Aiming Our Ambition at the Church

Ambition. I mean the godly kind. It’s an undiscussed casualty of the pandemic and the ensuing debates over politics and power. People seem less motivated; more ambivalent. As for the church, well, there’s just a way we are wired that makes ambition seem slimy.

This whole thing has me concerned. It has consequences. If we lose ambition, churches remain unplanted, ministries stagnate, and entrepreneurs don’t fight to make dreams happen. If the church sees ambition as a threat to humility, we undermine aspirations. The church declines. 

To toss some fuel on the embers, I started this blog called Tenacious Tuesdays. May it serve you by inciting your imagination for godly ambition that glorifies God!



If you want to be ambitious for the purposes of Christ in the world, you have to be committed to the local church.

Does that statement surprise you?

Once there was a young man who was so intent on following the purposes of Christ he decided to “force” himself into the church.

I well remember how I joined the church after my conversion. I forced myself into it by telling the minister, who was lax and slow after I had called four or five times and could not see him, that I had done my duty. And if he did not see me, I would call a church meeting myself and tell them I believed in Christ, and ask them if they would have me.

Okay, so “lax and slow” I understand. I’ve had more of those days than I care to admit. Once I remember asking my assistant to investigate why my new cell phone hadn’t been ringing for days. She asked me if the mute button was on. It was.

I know lax and slow.

But how do you live down almost refusing Charles Spurgeon membership in your church? (Yes, those are Spurgeon’s words quoted above.) I think that’s a memory you just permanently delete—then you make sure your assistant doesn’t find out.

But the focus here isn’t the lax and slow pastor; it’s the earnest young man trying to join the church. Just imagine: the man who would become known as “the prince of preachers” was repeatedly rebuffed in his attempts to join a church. But Spurgeon wouldn’t be deterred—and he was no fool.

You might say, “Of course, Spurgeon was interested in the church. After all, didn’t he want to be a minister?” But here’s the thing, this experience and his ambition for the church came before he ever pursued being a pastor.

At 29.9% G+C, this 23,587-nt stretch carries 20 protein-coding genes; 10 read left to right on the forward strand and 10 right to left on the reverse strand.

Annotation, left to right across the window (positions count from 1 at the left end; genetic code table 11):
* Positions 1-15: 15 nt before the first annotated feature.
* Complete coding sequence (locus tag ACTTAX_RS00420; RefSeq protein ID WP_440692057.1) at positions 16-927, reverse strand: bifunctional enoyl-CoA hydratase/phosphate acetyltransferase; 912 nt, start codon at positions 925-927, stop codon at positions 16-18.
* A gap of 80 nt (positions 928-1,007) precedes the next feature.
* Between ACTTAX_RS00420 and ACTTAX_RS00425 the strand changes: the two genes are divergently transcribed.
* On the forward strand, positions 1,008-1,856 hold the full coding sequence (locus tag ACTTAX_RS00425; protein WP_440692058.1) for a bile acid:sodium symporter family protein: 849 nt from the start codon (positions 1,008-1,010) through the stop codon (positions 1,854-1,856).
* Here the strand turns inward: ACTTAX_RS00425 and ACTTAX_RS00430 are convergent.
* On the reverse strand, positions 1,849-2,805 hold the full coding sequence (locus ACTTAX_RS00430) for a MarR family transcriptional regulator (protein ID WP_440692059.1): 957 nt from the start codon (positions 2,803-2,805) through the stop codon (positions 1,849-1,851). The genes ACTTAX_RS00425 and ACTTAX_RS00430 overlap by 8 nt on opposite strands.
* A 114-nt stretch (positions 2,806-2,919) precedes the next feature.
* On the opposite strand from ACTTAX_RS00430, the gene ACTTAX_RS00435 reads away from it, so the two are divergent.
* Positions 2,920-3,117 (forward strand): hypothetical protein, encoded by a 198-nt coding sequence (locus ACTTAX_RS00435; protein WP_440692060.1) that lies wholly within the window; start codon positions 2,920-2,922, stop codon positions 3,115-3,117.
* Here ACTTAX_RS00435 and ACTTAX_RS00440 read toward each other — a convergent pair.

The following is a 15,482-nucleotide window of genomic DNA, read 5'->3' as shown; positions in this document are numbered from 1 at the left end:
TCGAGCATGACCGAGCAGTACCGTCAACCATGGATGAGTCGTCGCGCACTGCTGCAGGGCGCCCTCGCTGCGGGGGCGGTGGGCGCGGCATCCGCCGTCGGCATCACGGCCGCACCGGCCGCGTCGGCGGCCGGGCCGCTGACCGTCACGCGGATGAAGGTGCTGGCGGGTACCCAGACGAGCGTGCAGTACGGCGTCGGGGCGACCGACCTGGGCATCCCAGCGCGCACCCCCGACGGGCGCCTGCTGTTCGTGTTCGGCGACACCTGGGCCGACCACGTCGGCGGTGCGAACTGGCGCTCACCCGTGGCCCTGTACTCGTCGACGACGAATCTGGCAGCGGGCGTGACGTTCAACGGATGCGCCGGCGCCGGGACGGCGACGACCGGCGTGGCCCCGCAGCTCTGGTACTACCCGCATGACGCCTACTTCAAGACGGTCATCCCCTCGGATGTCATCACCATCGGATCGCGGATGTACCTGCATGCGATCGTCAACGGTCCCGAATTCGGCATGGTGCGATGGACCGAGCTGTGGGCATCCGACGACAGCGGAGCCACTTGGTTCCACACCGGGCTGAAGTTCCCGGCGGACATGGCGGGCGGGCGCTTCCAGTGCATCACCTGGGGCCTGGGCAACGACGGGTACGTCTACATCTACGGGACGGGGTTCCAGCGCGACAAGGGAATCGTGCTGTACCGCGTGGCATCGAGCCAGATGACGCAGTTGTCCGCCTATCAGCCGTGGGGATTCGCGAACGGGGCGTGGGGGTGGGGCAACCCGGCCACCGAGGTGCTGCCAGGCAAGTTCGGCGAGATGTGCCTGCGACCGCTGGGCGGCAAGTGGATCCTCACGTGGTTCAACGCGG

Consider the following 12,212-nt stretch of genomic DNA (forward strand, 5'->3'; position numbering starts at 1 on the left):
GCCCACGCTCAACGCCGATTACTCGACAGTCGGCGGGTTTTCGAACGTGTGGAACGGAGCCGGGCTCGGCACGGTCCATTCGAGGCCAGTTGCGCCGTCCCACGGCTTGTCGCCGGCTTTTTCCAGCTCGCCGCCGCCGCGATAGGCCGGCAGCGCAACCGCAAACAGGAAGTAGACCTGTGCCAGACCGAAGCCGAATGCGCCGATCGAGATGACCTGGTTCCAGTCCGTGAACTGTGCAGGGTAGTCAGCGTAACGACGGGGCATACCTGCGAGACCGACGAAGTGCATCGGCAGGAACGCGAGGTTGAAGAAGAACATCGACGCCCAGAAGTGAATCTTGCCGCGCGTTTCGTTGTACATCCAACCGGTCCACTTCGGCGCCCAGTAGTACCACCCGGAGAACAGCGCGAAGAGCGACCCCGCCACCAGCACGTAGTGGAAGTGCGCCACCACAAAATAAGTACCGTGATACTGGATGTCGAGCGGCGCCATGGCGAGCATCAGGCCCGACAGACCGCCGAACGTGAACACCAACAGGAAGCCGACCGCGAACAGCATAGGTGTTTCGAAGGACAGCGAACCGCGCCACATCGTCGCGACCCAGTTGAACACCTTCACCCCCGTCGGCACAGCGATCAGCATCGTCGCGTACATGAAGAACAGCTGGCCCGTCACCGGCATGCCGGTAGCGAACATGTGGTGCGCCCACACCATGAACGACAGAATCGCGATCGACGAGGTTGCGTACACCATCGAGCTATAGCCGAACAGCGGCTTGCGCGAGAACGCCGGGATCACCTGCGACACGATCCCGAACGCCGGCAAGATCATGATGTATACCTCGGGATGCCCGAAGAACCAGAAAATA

When it came to the church, Charles Spurgeon was neither lax nor slow. He understood something many Christians miss today: God’s purpose for our ambition must be connected to the local church.


Building His Church

In Matthew 16, Jesus grants his disciples a peek into the future: “I will build my church, and the gates of hell shall not prevail against it” (v. 18). As we read these words, we’re listening in on a pivotal conversation. Peter has just made the ultimate confession on behalf of the disciples: “You are the Christ, the Son of the living God” (v. 16). In response, Jesus informs Peter that this understanding of Christ’s identity was not an original thought with Peter—the heavenly Father had revealed it to him. The content of Peter’s confession had colossal implications for the future of all believers. When Christ says, “I will build my church,” he’s giving the resolution to the relational catastrophe that occurred way back in the fall of man.

Sin separates. That was the first and most devastating effect in Eden—alienation from God followed by conflict between man and woman. Sin corrupts creation and destroys relationships. But the Old Testament resounds with the promise that division and estrangement would not always define God’s people: “This is the covenant that I will make with the house of Israel after those days, declares the Lord: I will put my law within them, and I will write it on their hearts. And I will be their God, and they shall be my people” (Jeremiah 31:33).

In the new covenant, God would restore us to Himself and bind us to one another in love and truth. Those set apart to experience this supernatural grace would be called “my people”—the church. This is the promise Christ is fulfilling when he says, “I will build my church.” The church universal is called to cluster into the church local, then multiply it, all over the world.

If we want our ambitions to align with God’s, we must love what God loves.

Spurgeon understood this. Many Christians today tend to miss it. You can’t fulfill the purposes of Christ without being a part of his new covenant institution. He didn’t call you to American Christian individualism. When he calls people to Himself, he makes them a part of his body, which is the church (Ephesians 1:22–23).

Don’t be lax and slow. If you’re ambitious to serve Christ, start by loving and serving your local church.


Tenacious Tuesday Question

Have you ever thought, “I love Christ. I just don’t care much for His bride”? How might that kind of thinking be opposed to the ambition God wants to kindle in your life?



Lord Jesus, you said you would build your church. You’ve called me to yourself and called me to serve you. Please help me to love your church like you do and serve you by serving her.

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